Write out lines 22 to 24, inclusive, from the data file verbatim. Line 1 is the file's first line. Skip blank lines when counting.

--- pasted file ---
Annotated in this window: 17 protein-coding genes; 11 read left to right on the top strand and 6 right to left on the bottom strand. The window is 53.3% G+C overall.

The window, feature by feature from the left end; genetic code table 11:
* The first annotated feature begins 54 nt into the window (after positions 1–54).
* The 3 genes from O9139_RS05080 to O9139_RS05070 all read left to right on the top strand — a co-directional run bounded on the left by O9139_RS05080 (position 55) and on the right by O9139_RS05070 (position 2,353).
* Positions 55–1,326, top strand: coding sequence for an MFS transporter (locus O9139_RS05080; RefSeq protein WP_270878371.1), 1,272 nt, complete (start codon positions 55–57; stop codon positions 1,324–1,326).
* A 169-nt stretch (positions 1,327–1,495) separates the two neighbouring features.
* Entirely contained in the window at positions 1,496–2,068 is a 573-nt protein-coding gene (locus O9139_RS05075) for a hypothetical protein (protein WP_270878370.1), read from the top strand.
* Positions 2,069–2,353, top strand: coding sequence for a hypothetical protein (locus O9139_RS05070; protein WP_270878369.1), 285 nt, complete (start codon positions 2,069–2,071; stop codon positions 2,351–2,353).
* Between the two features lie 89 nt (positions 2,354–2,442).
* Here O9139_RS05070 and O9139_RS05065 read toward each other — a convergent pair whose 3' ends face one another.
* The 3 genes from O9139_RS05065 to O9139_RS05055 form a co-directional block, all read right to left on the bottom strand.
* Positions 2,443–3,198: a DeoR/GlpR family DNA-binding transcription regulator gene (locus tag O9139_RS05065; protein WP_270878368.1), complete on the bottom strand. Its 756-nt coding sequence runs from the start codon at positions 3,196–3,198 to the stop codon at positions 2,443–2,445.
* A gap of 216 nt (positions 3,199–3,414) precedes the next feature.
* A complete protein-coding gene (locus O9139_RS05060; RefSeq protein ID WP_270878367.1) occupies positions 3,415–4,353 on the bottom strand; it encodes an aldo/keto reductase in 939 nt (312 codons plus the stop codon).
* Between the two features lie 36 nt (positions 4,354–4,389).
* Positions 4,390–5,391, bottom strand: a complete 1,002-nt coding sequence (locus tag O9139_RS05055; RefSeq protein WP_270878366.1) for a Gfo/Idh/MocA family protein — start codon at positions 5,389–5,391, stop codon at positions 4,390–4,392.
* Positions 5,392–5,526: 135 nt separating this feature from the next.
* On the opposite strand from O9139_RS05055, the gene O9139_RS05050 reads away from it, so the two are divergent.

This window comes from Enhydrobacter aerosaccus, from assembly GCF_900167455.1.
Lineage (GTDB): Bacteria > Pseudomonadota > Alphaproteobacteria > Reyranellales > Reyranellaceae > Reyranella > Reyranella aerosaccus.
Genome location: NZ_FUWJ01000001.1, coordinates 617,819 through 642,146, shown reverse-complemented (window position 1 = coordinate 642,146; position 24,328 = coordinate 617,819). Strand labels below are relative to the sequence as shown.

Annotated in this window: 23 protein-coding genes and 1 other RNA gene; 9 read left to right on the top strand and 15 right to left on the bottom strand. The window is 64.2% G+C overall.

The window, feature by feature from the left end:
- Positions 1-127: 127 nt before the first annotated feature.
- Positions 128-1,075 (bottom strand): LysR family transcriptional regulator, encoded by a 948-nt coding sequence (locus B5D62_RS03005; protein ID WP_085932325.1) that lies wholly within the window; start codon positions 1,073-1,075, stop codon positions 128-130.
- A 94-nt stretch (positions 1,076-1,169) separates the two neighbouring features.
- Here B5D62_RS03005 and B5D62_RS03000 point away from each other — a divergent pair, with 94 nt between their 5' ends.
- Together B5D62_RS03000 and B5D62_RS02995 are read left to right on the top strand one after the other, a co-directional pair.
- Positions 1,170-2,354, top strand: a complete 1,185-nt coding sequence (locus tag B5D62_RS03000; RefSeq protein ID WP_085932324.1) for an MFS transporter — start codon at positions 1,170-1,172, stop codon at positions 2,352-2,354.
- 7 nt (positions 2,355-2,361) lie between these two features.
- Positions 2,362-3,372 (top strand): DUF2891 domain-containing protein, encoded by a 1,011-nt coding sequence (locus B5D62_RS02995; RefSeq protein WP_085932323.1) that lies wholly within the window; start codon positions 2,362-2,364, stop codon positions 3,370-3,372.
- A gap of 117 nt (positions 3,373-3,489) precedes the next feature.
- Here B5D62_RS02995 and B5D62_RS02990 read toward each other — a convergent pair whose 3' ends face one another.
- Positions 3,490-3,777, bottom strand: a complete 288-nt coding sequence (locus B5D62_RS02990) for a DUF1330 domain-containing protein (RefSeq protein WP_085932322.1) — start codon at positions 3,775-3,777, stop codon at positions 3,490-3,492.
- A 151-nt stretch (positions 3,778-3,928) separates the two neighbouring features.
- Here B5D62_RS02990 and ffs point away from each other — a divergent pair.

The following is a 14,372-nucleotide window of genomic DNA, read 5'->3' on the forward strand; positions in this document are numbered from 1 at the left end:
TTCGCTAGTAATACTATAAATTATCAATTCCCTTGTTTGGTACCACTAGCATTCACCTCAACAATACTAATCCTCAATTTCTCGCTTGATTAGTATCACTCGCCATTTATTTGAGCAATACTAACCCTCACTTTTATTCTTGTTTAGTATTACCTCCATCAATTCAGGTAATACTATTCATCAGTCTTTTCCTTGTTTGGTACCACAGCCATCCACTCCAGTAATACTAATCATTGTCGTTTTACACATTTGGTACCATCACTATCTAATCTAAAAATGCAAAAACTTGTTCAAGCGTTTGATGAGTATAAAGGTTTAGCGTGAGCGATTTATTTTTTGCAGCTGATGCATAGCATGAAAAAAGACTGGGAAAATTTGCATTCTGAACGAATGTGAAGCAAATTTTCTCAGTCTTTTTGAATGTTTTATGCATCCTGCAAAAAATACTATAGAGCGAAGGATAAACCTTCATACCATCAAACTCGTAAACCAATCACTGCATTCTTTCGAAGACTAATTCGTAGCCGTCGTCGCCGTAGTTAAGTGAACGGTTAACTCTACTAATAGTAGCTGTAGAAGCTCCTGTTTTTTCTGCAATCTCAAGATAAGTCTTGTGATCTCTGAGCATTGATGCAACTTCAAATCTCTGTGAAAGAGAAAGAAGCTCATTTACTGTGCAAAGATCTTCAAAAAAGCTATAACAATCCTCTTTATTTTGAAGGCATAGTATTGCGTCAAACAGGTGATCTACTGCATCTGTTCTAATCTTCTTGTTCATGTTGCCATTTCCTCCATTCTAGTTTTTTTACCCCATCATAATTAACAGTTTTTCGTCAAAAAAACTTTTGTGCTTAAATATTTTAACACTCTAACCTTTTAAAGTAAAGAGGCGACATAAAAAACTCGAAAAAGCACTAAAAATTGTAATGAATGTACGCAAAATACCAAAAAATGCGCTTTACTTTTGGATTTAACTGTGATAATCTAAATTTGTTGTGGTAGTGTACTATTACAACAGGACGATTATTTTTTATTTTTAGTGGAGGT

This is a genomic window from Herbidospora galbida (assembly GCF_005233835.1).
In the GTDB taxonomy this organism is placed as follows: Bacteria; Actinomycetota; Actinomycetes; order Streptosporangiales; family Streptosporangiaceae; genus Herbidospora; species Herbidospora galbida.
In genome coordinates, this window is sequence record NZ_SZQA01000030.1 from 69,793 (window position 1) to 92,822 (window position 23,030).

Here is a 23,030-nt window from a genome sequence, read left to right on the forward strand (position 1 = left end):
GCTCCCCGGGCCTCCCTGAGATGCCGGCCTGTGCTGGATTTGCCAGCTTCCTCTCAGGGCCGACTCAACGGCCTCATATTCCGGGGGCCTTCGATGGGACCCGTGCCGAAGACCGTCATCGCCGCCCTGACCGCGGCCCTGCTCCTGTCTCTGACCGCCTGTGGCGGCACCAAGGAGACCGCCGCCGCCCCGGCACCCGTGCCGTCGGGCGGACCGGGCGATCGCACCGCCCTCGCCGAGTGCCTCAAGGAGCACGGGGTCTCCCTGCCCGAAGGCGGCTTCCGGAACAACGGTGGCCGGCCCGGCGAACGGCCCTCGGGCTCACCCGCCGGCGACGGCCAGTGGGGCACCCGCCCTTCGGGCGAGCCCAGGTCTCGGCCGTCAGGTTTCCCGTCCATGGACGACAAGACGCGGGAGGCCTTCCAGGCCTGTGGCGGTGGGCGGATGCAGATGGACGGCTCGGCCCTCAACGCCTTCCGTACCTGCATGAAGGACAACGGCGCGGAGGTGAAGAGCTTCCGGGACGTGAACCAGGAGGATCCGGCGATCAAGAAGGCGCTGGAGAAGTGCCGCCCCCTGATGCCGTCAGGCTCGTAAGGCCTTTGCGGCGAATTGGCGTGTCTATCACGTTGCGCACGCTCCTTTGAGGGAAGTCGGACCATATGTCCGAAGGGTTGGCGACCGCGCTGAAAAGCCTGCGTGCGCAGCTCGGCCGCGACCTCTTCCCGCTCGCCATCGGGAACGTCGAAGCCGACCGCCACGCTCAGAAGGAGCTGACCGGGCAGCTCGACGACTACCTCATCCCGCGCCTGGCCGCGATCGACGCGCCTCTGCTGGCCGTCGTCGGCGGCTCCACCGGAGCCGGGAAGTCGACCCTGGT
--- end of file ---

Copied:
Annotated in this window: 23 protein-coding genes and 1 other RNA gene; 9 read left to right on the top strand and 15 right to left on the bottom strand. The window is 64.2% G+C overall.

The window, feature by feature from the left end:
- Positions 1-127: 127 nt before the first annotated feature.